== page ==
Protein-Protein Interaction Identification Method—Co-immunoprecipitation (Co-IP) and Pull-Down

Proteins control all biological systems in the cell. Although many proteins function independently, most proteins need to interact with other proteins to maintain complete biological activity. Therefore, in order to better understand the function and biological characteristics of intracellular proteins, researchers often need to identify and analyze protein-protein interactions. Co-immunoprecipitation and pull-down are two of the most popular techniques for identifying protein-protein interactions because of their robust stability.

What is Co-immunoprecipitation?

Co-IP is a classic method for studying protein interactions based on the specific interaction between antibodies and antigens. It effectively determines the physiological interaction of two proteins in intact cells. During the co-IP assay, when cells are lysed under non-denaturing conditions, many protein-protein interactions are preserved in intact cells. When protein A is immunoprecipitated with an antibody of protein A pre-cured on argarose beads, protein B bound to protein A in vivo can be precipitated together. Protein B can then be detected by western blotting or mass spectrometry to prove protein-protein interaction.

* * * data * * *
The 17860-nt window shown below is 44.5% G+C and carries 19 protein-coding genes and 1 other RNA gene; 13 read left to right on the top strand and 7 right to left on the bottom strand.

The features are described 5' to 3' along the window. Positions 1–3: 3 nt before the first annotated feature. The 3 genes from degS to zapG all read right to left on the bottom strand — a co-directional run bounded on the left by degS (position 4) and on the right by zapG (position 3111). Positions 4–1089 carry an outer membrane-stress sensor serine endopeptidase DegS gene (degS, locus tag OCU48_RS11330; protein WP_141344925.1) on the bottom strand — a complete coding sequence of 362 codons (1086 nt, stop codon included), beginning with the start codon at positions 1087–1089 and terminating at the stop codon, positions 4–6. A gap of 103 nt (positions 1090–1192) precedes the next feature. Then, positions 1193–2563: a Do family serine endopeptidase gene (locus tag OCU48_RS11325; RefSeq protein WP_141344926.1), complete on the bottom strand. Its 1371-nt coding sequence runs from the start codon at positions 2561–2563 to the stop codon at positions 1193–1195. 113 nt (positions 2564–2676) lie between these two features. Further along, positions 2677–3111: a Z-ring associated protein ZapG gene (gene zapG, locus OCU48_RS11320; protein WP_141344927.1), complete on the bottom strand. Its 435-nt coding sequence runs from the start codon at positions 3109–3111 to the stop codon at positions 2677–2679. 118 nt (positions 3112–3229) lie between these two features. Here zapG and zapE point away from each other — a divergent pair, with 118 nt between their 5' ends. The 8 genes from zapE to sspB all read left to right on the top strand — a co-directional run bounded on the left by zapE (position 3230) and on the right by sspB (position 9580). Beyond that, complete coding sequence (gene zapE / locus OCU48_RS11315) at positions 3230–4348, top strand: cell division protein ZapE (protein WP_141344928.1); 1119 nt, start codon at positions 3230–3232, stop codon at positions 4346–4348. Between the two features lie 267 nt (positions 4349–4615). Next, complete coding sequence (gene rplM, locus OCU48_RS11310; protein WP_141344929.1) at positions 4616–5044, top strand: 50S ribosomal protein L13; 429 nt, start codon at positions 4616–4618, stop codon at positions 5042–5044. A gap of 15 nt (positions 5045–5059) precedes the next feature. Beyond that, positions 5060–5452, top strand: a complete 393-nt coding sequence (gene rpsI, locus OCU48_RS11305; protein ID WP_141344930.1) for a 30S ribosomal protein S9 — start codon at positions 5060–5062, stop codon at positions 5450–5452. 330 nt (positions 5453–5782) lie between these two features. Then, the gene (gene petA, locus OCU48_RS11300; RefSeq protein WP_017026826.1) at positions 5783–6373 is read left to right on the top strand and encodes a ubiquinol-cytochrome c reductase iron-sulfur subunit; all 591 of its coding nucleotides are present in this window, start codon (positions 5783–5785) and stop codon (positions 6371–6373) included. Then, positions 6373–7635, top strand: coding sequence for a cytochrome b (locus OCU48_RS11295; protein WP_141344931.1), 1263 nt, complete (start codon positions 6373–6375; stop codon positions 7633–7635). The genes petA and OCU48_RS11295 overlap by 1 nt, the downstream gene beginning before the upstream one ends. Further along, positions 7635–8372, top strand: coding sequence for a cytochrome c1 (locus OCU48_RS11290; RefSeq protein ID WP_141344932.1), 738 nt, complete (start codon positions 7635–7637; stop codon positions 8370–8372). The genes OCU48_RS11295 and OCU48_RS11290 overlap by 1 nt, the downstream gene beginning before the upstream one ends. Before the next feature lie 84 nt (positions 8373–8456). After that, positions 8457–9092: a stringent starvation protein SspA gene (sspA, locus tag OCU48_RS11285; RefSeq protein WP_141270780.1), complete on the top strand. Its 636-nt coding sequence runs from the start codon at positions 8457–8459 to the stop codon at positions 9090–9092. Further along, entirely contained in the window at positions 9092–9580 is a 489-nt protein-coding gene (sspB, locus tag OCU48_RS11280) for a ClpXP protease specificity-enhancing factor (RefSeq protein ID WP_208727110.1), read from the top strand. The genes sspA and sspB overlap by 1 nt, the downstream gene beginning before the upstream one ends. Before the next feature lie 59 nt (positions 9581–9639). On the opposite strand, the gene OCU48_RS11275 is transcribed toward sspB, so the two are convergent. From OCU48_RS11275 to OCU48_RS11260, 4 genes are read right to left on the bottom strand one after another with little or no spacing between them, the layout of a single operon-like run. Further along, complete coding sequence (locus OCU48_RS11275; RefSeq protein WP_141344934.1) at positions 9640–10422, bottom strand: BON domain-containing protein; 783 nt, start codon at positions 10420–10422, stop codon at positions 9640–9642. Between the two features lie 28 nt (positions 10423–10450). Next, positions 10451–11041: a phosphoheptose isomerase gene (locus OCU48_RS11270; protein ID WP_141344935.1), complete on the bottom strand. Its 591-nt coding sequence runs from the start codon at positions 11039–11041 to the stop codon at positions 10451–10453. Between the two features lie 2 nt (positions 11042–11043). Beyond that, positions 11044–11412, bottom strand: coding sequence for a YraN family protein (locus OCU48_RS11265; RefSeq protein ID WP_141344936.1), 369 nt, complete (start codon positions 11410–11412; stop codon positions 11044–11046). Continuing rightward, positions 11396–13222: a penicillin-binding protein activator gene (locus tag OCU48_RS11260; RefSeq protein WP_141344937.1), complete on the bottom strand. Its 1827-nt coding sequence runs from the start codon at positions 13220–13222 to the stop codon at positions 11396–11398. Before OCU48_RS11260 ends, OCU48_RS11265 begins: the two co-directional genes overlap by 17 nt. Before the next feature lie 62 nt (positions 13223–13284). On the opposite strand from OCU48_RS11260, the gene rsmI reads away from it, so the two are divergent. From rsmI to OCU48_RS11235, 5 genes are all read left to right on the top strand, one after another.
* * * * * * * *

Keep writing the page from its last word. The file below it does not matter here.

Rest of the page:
Flow chart of the co-immunoprecipitation procedure

Flow chart of the co-immunoprecipitation procedure (Lechuga Ana et al, 2018).

Co-IP can be used to detect both known protein-protein interactions in the body and to find unknown protein-protein interactions. The co-IP method can isolate and interact with protein complexes in a natural state, and the obtained protein has high reliability. This method also has certain limitations. One is that the binding of two proteins may not be direct, but a third party may play a bridge role. The other is that low affinity and transient protein-protein interactions may not be detected. Third, it is necessary to predict the target protein before the experiment in order to select the antibody to be detected. Therefore, if the prediction is incorrect, the experiment will not yield results.

What is Pull-down?

Pull-down assay is a form of affinity purification that are very similar to immunoprecipitation, except that bait proteins are used instead of antibodies. In a pull-down assay, a tagged bait protein is captured by a solid-phase affinity ligand that specifically binds to that tag. Commonly used tag proteins are GST-, His-, or Biotin-, producing a "secondary affinity support". Secondary affinity supports containing solid-phase decoy proteins can be incubated with various protein samples containing putative prey proteins. If the buffer and sample conditions are compatible with the target binding interaction and the bait protein can still function when tagged and immobilized, then the prey protein present in the sample will bind to the affinity support. If the affinity of the specific binding interaction is sufficiently strong, unbound sample components can be washed away, and the prey or bait-prey complex in purified form can be eluted from the support.